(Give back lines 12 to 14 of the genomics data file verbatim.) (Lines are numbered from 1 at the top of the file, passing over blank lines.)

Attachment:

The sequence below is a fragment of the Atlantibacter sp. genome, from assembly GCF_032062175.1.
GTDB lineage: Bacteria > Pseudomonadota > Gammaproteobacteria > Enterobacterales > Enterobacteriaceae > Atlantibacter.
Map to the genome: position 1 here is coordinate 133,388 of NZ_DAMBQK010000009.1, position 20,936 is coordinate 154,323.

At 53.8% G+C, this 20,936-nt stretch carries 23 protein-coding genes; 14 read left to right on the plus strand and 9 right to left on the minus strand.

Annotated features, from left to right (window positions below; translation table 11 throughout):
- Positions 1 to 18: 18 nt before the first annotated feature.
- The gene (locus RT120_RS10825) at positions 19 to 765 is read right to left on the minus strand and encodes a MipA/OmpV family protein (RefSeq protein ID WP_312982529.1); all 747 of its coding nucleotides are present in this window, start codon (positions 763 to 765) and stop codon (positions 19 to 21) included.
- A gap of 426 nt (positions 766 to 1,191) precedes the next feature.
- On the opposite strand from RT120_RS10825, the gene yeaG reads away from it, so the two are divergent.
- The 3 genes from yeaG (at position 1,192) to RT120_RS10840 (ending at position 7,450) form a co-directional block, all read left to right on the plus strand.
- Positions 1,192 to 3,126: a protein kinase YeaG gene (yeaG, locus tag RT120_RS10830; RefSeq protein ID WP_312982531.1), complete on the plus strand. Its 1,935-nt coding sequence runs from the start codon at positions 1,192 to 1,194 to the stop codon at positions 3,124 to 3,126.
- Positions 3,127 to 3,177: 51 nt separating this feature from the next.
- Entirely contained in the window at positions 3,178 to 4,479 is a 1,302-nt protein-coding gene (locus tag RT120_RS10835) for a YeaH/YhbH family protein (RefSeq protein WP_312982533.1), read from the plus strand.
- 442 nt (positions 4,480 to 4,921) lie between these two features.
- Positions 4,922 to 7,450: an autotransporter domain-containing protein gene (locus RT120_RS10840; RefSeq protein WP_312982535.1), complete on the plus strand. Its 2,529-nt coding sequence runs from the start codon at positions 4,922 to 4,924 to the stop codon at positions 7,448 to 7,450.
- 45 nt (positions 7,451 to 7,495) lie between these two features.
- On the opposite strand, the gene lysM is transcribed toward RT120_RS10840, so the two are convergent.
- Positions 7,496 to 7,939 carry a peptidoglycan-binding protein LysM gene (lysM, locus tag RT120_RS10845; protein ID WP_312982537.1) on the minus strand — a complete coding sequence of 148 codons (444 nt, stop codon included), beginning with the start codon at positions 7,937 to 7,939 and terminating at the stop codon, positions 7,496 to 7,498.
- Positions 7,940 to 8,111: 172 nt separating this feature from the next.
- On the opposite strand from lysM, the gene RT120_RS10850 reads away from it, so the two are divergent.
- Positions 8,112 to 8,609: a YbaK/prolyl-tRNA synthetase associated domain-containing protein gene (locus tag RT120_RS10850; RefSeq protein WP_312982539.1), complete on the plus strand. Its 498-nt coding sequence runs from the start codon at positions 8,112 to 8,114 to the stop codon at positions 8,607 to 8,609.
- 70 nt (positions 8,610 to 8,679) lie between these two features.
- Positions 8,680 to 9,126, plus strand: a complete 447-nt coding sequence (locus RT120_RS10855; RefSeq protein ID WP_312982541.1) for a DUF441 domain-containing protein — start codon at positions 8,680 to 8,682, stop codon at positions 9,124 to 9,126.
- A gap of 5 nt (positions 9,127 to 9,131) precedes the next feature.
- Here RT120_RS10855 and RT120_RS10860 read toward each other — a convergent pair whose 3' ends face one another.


- Positions 3,127 to 3,177: 51 nt separating this feature from the next.
- Entirely contained in the window at positions 3,178 to 4,479 is a 1,302-nt protein-coding gene (locus tag RT120_RS10835) for a YeaH/YhbH family protein (RefSeq protein WP_312982533.1), read from the plus strand.
- 442 nt (positions 4,480 to 4,921) lie between these two features.